This week’s Station Life Ponders: Why did a fire truck show up when I called 911 for an ambulance?
Why are you here, I called for an ambulance! We hear it all the time. So why DID a fire truck come to your house when you called 911 for a medical emergency? After all, you’re sick or injured—not on fire!
The answer is very simple—to provide better service. There are two ambulances stationed in the City of Brentwood. One is located at Fire Station 1 on Maryland Way, and the second is located at Station 4 on Sunset Road. These ambulances are operated by Williamson Medical Center and are part of an ambulance service network that provides medical responses for all of Williamson County. What this means is that while these ambulances are usually nearby and able to respond to a medical emergency in Brentwood, they may also be required to respond elsewhere in the county when needed. Or, sometimes these ambulances are not available for another call because they are still transporting someone to the hospital. In any case, a fire engine is normally as close, or closer, to the location of the emergency. Because of this, it is the policy of Brentwood Fire and Rescue to send a fire engine on any medical call in the city so the patient can be cared for immeditely.
But don’t think that the care provided by firefighters is any less than that of an ambulance crew. Brentwood Fire and Rescue has what are known as ALS (Advanced Life Support) Fire Engines. This means that the crews that staff them are cross trained as Paramedics and EMT’s; the two highest levels of first responders in the state of Tennessee. Brentwood’s fire apparatus carry many of the same supplies as an ambulance and the crews are trained to the same standards of care. In fact, Brentwood firefighters operate under the medical protocols of Williamson Medical Center. One of the biggest differences between the ambulance and the fire truck is that the fire truck is not set up to transport a sick or injured person to the hospital.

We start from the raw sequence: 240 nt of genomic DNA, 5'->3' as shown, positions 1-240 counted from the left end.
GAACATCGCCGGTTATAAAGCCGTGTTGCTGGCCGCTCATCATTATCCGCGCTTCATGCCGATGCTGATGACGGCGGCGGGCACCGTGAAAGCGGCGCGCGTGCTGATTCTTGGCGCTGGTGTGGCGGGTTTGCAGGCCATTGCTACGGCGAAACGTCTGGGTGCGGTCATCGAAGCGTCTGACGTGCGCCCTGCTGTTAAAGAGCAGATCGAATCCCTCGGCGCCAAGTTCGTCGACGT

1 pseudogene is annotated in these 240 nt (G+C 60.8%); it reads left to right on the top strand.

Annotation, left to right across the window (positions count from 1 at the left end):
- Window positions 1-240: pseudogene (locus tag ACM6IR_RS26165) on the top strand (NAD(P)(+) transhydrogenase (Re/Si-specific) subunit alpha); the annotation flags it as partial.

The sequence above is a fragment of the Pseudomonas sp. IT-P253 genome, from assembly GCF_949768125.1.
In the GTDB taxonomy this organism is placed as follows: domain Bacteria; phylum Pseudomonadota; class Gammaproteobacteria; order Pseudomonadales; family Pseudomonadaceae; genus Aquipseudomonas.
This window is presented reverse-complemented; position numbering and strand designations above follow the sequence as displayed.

An inside look at an ambulance. Pictured in the foreground is the stretcher, which mounts to the floor during transport of a patient, and the ambulance crew’s jump kit, which contains supplies they may need on a call.
Additionally, sometimes a patient may be located up stairs, on a park trail, in a wrecked vehicle or in any number of precarious situations. At times like these the crews of both the ambulance and fire truck work together to quickly and safely remove the patient to the ambulance for transport to the hospital. If a person is particularly sick or injured, having additional trained personnel to aid in their care can mean the difference between life and death. Brentwood Fire often trains with Williamson County ambulance crews and enjoys a great working relationship with them, which allows for a very high standard of care to be provided to the citizens of Brentwood.
From left to right, an oxygen bag, ALS bag and defibrillator
Brentwood firefighters are able to handle a wide variety of medical emergencies. Shown below are just some of the items carried on every medical call. Firefighters can defibrillate, or shock, a person having a heart attack, start an IV, provide oxygen, manage an unconscious patient’s airway and provide a wide range of care for anything from a bump or bruise to broken bones and burns. ALS fire engines also carry a variety of medications. A few uses for the medications carried on the fire engine include treatment of a diabetic with low blood sugar, someone who has overdosed on drugs, a patient in cardiac arrest or a person who is having an allergic reaction. Because of their training and equipment, firefighters and ambulance crews are able to handle just about any emergency they come across.
Don’t be surprised to see a fire engine the next time someone you know dials 911 for a medical emergency, it’s just the medical professionals of Brentwood Fire and Rescue responding alongside Williamson County EMS.